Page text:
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Intel forum is next front in x86 vs. ARM war

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EVVJSK0
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re: Intel forum is next front in x86 vs. ARM war
EVVJSK0   9/7/2012 3:58:08 PM
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Many software vendors are attempting to price their applications based on Cores (Physical and Virtual). Not so much right now on mobile, but that could be coming later. When talking about Servers especially, this could have a big impact on the price of an application implementation, especially if the direction of a server with a lot of cheaper, more power efficient ARM processors. It will be interesting to see how this plays out.

krisi
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re: Intel forum is next front in x86 vs. ARM war
krisi   9/6/2012 8:15:58 PM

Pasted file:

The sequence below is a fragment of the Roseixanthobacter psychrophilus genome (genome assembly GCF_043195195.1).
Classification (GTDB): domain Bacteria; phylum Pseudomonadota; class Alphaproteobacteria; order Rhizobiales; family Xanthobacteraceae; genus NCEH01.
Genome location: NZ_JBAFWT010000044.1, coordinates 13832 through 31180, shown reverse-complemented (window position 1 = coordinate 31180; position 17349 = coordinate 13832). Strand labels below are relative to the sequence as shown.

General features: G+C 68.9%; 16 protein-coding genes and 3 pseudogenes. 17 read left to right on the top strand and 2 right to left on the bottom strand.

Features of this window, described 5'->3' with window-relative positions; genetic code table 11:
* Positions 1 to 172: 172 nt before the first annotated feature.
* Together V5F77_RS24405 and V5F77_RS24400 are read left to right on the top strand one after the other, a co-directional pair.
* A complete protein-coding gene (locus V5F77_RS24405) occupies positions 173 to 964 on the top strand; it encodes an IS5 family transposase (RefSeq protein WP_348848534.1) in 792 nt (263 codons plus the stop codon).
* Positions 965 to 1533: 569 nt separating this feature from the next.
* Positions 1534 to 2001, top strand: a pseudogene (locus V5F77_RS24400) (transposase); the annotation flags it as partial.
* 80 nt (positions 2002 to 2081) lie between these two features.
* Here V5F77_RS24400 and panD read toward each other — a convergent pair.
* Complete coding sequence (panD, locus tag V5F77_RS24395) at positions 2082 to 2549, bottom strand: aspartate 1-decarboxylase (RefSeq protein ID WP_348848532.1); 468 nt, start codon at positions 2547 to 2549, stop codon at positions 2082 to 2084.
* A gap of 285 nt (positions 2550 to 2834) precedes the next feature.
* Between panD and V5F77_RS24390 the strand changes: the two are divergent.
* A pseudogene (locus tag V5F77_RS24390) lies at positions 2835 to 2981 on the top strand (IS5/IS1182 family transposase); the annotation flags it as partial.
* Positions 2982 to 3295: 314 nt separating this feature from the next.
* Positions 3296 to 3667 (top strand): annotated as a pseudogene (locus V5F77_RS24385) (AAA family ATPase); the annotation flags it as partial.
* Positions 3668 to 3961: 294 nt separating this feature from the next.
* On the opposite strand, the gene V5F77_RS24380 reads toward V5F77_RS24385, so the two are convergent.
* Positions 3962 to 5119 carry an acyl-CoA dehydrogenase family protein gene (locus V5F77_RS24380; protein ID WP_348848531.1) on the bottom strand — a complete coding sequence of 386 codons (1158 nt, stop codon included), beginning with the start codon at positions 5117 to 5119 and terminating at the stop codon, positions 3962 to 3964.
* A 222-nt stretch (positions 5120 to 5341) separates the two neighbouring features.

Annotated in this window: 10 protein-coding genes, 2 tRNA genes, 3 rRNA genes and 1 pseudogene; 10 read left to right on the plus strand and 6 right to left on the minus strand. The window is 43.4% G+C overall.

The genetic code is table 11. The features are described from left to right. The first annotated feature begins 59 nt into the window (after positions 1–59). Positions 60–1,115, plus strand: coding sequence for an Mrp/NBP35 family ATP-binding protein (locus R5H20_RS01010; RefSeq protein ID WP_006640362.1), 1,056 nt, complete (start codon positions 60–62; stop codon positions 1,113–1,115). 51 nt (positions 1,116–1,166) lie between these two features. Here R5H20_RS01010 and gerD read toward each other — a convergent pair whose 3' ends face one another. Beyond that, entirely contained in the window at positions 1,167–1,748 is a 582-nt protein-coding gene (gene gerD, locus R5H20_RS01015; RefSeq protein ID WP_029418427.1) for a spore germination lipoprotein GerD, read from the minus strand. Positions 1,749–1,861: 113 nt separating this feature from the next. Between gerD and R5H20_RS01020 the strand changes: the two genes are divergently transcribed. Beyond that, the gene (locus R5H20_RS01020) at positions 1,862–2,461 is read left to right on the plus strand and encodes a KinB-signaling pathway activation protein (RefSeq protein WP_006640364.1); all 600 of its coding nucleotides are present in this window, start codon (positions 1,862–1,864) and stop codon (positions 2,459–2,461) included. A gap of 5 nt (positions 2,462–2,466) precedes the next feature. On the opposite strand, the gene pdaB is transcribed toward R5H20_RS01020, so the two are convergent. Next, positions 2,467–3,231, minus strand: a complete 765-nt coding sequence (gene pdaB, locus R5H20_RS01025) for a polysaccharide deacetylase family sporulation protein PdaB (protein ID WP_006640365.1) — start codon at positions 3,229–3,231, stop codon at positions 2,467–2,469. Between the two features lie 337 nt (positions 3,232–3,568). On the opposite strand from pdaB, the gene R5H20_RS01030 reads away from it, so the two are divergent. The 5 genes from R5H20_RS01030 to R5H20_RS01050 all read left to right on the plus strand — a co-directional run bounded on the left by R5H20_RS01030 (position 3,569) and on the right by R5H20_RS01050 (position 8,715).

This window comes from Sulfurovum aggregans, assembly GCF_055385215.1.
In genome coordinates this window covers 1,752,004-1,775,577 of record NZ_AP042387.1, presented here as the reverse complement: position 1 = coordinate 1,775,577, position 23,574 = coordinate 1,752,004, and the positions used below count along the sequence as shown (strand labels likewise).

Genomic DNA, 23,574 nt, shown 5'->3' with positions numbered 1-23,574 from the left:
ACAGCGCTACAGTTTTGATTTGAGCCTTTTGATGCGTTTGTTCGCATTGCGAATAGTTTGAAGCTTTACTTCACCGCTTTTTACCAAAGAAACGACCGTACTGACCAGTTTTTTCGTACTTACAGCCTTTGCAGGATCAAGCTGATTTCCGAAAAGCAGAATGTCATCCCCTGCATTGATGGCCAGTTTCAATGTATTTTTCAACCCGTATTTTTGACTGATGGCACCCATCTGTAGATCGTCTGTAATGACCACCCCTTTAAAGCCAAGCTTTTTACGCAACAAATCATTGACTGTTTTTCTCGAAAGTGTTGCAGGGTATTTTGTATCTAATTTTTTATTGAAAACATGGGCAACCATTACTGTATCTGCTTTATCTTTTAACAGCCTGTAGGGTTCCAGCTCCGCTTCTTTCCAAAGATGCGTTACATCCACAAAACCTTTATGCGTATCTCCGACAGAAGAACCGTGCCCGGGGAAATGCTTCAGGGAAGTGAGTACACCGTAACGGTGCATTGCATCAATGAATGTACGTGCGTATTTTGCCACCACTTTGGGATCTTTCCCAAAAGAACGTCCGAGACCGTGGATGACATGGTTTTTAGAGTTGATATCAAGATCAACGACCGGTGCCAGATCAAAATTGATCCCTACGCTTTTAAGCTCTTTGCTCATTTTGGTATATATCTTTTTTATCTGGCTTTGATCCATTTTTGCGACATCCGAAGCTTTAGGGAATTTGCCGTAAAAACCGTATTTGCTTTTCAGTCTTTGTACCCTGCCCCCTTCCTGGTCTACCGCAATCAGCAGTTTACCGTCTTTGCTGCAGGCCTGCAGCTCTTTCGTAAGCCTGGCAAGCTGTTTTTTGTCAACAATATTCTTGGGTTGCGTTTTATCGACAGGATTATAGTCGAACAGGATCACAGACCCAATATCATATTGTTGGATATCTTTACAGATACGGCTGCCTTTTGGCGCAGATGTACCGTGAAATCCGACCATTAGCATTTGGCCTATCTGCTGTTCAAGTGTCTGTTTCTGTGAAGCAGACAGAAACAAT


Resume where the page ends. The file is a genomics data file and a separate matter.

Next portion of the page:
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Kandou bus is an interesting wild card, but if they claim to be relying on patent pending technology what is likelihood of getting this adopted by standards?...I would rather license it for free and get my money by selling IP blocks. Here is some info (I am not paid by Kandou to disseminate this ;-) Kandou Technologies has developed a new patent pending approach to serial link design that increases the bit rate for a given physical communications link. With this technology more bits can be sent per unit of energy, or less energy can be used to achieve a given bit rate. For common high speed links, speed increases on the order of 400% or bus power reductions to 25% are readily achievable and will yield meaningful net design and manufacturing cost reduction as well. These gains are complementary, thus additive, to known advanced serial link design techniques in use today. The magnitude and potential for tradeoffs of these gains dramatically improves the constraint space across numerous aspects of the design of high speed electronic devices. Kandou Technologies has developed a new patent pending approach to serial link design that increases the bit rate for a given physical communications link. With this technology more bits can be sent per unit of energy, or less energy can be used to achieve a given bit rate. For common high speed links, speed increases on the order of 400% or bus power reductions to 25% are readily achievable and will yield meaningful net design and manufacturing cost reduction as well. These gains are complementary, thus additive, to known advanced serial link design techniques in use today. The magnitude and potential for tradeoffs of these gains dramatically improves the constraint space across numerous aspects of the design of high speed electronic devices.

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